Adding a superhero to an otherwise normal world can transform it entirely, and when you begin to really question the effects a particular superhero can have on his environment, you wind up with questions like “If Mr. Fantastic is so smart, why hasn’t he found a cure for cancer?” While there are comics which do explore in detail the influence superheroes can have on society (Watchmen, for instance), and the Mr. Fantastic question isn’t some magic contradiction that destroys the superhero genre, it does point to the idea that a typical superhero story has to set its boundaries if it doesn’t want such questions jumping out at its readers.
The idea of boundaries isn’t limited to superheroes, as just about any story which adds something “superhuman” while wishing to maintain a semblance of normalcy has to draw the line somewhere. The tricky thing with superhero comics, however, is that the manner in which they have developed over the years encourages readers to find those limits through the prominent usage of a shared universe. When a comic is just about Batman, you can see how he fights crime and strikes fear into the seedy underbelly of Gotham City. When you cross him over with Superman though, suddenly Batman is put in contrast with a near-omnipotent alien who can outclass him fifty different ways. The reason to join them together is not to just make Batman look bad but rather to afford both heroes sufficient respect, so it requires Batman to have something extra to make up for it.
Where once he could just be a clever and ingenious individual, Batman is now the smartest man on Earth, armed with the most complex contingency plans ever conceived by man, all to make him Superman’s equal. In manga terms, this would be the equivalent of putting Monkey D. Luffy and Son Goku in the same universe and having to find a way for Luffy to be as powerful and influential as the Dragon Ball protagonist, like saying that Luffy’s rubber body makes him more resistant to ki blasts or something. As Marvel and DC actively promote their shared universes, this type of comparison becomes almost inevitable, and when you’re comparing, then the superhero universe comes under at least a certain degree of scrutiny.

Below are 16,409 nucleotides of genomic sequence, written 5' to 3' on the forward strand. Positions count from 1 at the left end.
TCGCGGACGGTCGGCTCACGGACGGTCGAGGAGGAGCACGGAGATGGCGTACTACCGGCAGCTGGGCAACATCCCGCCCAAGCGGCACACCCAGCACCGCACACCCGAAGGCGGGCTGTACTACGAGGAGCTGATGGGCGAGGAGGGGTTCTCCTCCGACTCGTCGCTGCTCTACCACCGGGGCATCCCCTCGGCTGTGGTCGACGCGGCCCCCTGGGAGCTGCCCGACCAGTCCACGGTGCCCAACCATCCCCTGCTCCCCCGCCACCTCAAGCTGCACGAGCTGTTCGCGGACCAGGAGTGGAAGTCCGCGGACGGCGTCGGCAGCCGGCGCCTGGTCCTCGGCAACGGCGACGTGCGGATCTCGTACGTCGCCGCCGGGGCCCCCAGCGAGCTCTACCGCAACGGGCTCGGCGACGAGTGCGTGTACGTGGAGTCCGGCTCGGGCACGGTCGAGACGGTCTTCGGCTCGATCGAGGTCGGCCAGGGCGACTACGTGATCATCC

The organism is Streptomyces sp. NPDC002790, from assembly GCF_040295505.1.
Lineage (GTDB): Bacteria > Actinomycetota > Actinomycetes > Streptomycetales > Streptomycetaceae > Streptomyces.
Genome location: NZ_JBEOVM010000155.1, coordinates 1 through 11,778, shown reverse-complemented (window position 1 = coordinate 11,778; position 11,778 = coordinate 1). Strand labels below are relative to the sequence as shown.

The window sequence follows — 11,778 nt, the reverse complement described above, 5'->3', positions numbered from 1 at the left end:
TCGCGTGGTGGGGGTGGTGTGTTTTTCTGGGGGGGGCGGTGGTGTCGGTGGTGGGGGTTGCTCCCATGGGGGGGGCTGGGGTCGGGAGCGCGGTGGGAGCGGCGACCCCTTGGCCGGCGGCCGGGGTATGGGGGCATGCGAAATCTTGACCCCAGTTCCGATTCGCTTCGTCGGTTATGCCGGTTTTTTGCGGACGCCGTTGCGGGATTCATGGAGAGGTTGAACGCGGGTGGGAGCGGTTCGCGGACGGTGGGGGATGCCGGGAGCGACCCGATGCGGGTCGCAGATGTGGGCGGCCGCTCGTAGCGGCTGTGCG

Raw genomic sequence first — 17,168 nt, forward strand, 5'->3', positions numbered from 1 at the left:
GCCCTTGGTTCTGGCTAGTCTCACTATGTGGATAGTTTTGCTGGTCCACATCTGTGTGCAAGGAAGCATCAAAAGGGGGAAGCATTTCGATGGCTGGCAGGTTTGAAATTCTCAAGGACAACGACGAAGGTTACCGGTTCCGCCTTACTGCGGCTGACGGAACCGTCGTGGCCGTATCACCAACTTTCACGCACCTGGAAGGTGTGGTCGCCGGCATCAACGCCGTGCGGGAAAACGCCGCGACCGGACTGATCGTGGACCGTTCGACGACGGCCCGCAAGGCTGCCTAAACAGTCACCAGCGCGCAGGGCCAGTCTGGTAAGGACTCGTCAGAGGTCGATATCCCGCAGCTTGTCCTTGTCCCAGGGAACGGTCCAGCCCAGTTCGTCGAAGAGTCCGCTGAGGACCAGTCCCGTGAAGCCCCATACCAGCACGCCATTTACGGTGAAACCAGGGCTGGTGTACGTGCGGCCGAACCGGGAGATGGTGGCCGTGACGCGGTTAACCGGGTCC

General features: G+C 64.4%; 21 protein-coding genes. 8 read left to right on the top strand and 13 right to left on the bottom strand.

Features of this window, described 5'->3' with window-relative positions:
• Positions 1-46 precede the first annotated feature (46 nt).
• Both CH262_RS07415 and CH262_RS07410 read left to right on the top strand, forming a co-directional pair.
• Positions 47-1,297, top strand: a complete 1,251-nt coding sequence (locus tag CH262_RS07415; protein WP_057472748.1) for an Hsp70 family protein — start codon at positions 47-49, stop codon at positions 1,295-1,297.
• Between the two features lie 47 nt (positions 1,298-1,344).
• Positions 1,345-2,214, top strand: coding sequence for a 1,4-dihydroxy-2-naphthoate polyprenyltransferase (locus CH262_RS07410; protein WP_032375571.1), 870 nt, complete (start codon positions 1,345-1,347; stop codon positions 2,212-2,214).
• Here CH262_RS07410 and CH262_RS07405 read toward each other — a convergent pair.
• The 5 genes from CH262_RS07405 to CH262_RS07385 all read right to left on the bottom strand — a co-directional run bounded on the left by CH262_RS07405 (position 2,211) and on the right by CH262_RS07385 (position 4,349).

If you then add the on-going saga aspect that is “continuity” to that mix, then the world of the hero can be scrutinized not just in terms of space, but also time. Superhero comics encourage a long-term view of its characters, where the events build on top of each other to create a loose history. And given the longevity that some of these characters possess, an action 30 years ago can continue to be associated with that character. In a comic from 1981, Avengers character Hank Pym hit his wife Janet , and it became a recurring topic all the way up until she died a few years ago. If they were to just ignore it and have the two characters act like nothing had ever happened, then it would have been perhaps silently condoning spousal abuse. However, because they kept it, it wound up defining the characters in certain respects. Although one can argue that this enriched their characters, it also meant that once it was done, neither of them could return to what they were prior to it. And while things are re-written or counteracted on a somewhat regular basis in superhero comics, this shared universe setup means that just one bad decision by one creator can potentially define a character to the point that no amount of reboots or retcons can undo its influence.
One Woman, One Refrigerator, One Universe
Let’s go back to manga for a little bit and pick a title that most definitely has female characters that are WiR candidates: Fist of the North Star. Now I love this series and consider it among my all-time favorites, but its female characters range from essentially cheerleaders to useless. Going in the style of the original Women in Refrigerators post, I’m going to list them with a list of ways they’ve been “fridged.”
Yuria (above) abused, forced to become Shin’s lover, kills herself (not really), contracts a fatal illness from long-term radiation exposure
Mamiya turned into a sex slave, her lover Rei dies, stops fighting entirely
Lin almost forced to have Kaioh’s baby, brainwashed into falling in love with another man
And so on and so forth.
Women are kind of a non-factor in Fist of the North Star no matter what they say about love and no matter how many women nobly sacrifice themselves. But at the same time, the fact that Fist of the North Star ran in Shounen Jump doesn’t mean that its portrayal of women exists in the same environment as One Piece or Toriko or City Hunter. Misogyny can exist, and it can even exist in multiple titles from the same publisher in the same magazine to the extent that you could call the whole thing sexist, but there is less of a risk of the comics congealing into an entrenched, constantly self-reinforcing “super misogyny.”